I'm Leaving My Kids! Why Does that Require More Work?
Photo Credit: Steve Ryan/Getty Images
The last time my husband and I went away together for a night with no kids was March 1, 2008, but who's counting. Later that same month was the last time we took a vacation with our now almost five year old son who was not even two yet at the time. So you could say that I'm pretty darn excited to be going on vacation on Thursday for a full five nights sans kids even though we'll be spending 34 hours of it in the car driving to South Carolina. But in addition to trying to get all my work done before we leave and figuring out what the heck I'm going to pack for myself and even just wear to the wedding that we're headed to, I have to prepare lists and letters of just about everything my kids do every day so that my parents have everything at hand. Here's a list of things to do before you head off on vacation and leave the kids behind.
The Really Important Stuff
- School Pick-up Authorization- Make sure your kids' school knows you are going away and who will be picking up the kids, and it needs to be in writing. Also, think about who your normal emergency contacts are for the kids and if they will be available. My sister and brother-in-law have authorization to pick up my children, but they'll be traveling with us so if for some reason something happened to prevent my parents from getting to school, I'm going to add one or two additional relatives who are authorized to pick up the kids. My kids will also be missing some school so that needs to go in the letter too.
- Medical Release- Leave a medical release letter authorizing the caregivers to seek medical attention for your children in case of illness or emergencies.
- Info Cards- It's a good idea to make up a little index card with your kids' information, such as current weight, drug allergies, and birth date because even if the caregivers knows it, sometimes in an emergency those things fly right out of the memory.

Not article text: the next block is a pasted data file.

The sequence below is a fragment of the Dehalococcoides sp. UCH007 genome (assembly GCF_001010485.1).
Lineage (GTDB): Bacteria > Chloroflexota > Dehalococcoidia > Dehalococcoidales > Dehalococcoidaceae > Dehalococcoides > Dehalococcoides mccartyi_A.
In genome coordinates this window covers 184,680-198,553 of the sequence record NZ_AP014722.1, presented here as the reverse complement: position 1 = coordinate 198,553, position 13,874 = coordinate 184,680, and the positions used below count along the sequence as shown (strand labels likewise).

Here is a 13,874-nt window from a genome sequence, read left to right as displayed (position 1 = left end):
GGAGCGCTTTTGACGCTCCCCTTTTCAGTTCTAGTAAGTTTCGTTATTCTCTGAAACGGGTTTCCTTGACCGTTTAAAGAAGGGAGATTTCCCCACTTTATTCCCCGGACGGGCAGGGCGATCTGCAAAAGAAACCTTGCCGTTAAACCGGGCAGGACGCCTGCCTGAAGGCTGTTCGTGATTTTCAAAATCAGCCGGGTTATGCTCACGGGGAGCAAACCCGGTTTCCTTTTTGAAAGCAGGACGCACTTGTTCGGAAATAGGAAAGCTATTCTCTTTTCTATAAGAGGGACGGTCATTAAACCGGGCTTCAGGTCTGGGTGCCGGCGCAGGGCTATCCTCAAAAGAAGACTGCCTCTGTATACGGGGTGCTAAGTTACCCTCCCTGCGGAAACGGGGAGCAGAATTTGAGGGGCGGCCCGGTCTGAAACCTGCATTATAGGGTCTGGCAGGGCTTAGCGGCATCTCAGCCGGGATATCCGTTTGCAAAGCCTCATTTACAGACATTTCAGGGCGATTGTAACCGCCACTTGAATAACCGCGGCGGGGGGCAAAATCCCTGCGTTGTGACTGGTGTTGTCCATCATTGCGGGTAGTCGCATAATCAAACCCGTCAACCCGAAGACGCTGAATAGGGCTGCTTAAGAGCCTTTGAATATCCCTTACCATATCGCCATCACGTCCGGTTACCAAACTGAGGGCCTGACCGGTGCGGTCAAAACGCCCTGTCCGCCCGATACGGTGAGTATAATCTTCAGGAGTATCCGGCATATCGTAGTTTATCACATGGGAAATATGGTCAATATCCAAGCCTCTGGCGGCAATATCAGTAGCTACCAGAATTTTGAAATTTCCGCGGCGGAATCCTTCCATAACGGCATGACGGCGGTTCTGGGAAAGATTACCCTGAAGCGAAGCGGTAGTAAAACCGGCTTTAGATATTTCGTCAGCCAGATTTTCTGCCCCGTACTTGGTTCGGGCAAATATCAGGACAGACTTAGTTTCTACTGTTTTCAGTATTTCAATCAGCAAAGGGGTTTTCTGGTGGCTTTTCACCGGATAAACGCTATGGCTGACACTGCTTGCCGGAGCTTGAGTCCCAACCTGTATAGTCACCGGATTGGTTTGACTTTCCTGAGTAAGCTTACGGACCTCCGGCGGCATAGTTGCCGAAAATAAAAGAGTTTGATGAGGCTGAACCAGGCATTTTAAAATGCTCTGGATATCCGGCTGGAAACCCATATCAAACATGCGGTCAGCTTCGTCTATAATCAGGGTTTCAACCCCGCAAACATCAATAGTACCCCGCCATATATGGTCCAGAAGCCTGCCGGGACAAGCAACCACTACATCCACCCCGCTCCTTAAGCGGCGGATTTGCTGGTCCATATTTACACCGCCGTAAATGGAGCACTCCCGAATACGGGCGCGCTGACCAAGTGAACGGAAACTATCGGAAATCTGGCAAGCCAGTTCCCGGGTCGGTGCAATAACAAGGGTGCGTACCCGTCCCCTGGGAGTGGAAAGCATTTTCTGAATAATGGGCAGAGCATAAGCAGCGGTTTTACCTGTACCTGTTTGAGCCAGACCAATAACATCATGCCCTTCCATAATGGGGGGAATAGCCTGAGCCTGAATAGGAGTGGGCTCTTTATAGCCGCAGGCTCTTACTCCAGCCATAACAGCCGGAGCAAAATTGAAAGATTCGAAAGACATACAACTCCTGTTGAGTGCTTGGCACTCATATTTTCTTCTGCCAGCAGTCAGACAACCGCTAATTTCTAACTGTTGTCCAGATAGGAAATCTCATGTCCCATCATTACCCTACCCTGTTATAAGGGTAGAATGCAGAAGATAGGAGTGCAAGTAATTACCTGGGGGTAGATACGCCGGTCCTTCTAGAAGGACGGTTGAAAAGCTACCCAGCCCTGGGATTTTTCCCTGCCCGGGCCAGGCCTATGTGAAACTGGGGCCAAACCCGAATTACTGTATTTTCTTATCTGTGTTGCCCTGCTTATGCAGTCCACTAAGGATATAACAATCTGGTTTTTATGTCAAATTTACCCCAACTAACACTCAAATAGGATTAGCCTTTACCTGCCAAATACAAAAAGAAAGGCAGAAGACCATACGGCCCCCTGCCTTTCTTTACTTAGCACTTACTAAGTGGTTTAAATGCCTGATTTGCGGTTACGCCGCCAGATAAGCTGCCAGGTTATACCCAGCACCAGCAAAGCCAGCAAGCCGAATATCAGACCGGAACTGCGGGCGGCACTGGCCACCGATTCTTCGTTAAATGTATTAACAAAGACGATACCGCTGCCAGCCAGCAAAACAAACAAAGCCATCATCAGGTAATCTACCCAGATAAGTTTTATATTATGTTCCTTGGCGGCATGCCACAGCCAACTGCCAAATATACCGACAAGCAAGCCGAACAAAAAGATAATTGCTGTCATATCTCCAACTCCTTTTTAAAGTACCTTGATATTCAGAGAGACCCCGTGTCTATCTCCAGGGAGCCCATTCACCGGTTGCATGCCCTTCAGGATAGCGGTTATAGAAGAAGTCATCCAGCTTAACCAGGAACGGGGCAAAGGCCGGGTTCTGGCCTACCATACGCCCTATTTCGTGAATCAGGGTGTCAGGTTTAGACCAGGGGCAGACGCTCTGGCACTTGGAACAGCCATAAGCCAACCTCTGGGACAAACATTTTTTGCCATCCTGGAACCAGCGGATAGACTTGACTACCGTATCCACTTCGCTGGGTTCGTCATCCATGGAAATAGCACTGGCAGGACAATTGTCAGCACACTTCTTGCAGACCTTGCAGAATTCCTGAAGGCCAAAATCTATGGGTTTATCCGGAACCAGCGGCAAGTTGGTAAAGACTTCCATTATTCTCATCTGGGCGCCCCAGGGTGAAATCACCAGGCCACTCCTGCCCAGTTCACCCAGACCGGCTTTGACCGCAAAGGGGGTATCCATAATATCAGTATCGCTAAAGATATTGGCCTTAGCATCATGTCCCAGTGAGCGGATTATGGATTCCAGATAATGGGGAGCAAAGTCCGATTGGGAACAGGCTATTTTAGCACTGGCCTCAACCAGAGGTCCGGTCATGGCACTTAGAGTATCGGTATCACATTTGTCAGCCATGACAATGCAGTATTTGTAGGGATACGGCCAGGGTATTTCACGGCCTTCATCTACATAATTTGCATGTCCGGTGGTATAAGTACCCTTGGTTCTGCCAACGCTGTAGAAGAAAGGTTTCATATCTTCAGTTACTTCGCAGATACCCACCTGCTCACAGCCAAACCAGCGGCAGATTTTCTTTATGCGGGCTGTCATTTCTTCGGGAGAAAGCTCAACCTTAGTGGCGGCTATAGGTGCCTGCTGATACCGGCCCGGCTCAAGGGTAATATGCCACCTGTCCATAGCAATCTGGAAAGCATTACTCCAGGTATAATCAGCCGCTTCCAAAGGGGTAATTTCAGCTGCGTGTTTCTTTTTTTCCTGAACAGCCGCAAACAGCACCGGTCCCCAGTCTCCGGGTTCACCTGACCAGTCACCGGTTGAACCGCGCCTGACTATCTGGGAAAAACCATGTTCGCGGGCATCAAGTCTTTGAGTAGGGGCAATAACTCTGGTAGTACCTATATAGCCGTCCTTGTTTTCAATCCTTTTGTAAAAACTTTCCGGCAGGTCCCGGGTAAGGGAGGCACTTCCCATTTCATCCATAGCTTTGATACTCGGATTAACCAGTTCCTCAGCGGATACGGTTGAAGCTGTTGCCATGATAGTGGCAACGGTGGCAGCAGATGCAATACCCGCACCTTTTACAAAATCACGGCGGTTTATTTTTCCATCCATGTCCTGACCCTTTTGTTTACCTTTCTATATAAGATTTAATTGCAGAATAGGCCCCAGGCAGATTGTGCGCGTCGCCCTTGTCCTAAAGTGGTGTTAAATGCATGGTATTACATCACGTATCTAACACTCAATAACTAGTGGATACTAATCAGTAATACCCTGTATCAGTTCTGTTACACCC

- Will- We hate to think of this, but if you don't already have a will, there's no time like the present to get one, and I have to ashamedly admit that I still don't have one. But even if you can't get one pulled together before you leave, it's a good idea to put down your wishes and stick them in an envelope including who you would want to take care of your children, who you request to be in charge of your estate, burial wishes, where your important documents are, and anything else you would want your loved ones to know should the worst happen.
The Stuff that Will Make Your Babysitters Want to Come Back
- Important Numbers List- Put all the important names, numbers, and addresses of people like your children's doctor and school in one easily accessible place. While you may have their card on the fridge or stuck to a bulletin board and probably on speed dial on your phone too, it's much easier for your trusted caregiver to have it all in one place.
- Schedule- We tend to just go about our daily business, but do you know how much of that schedule is just ingrained in us and would not be obvious to someone else? Without going overboard with planning every minute, create a schedule as to when your child has music classes or sports, where they are, and what they need to bring with them. Pack the bag of anything they need like a swimsuit and towel in advance so that's one less thing for the caregiver to have to worry about finding.
- Technology Directions- Beyond turning the television on, you would think my mother had never touched an electronic device in her life even though she has a computer and a Blackberry. There is some sort of wall she puts up when she sees a new device. We'll be leaving written directions on how to use the DVD players and how to get to my son's favorite games on the computer as well as turning on my daughter's bed time music. And even though she'll probably still call with questions, we might get fewer calls.
- The Giant List of Quirkiness- Kids, toddlers in particular, have lots of little things they like done a certain way. My kids actually aren't so bad, but there are things like certain blankets my daughter likes to sleep with, what they like to eat in the morning, my son's dislike for any finger food such as raisins that make his hands sticky, the fact that my daughter will almost always insist on taking a bath before bed even when you don't want her to, and so on that will make my parents' life a bit easier if they know.
Of course, we will be available by phone the entire time we are gone so it's not like they won't be able to call us with quick questions, but all of these things should make the process a bit smoother. I'll also make sure the fridge is stocked with my kids' favorite foods, there are plenty of diapers, and I've been making a list of events happening around town that they may want to take the kids to such as a local Mayfair. The only thing I can't really do in advance for them is translate what my daughter is saying as no one understands her so for that they'll be on their own. I'm really not worried about any of it, but I want to make sure that I make it as easy as possible for my parents so that they'll come back and do it again!
- Michelle Tells All: Her First Date with Jim Bob
- The Few Things I Know for Sure about Parenting
- 5 Fall Pinterest Tips to Inspire You
- 5 Lessons of Success I Learned by Chasing My Dream
- Measles Mounts a Comeback -- Are Your Kids at Risk?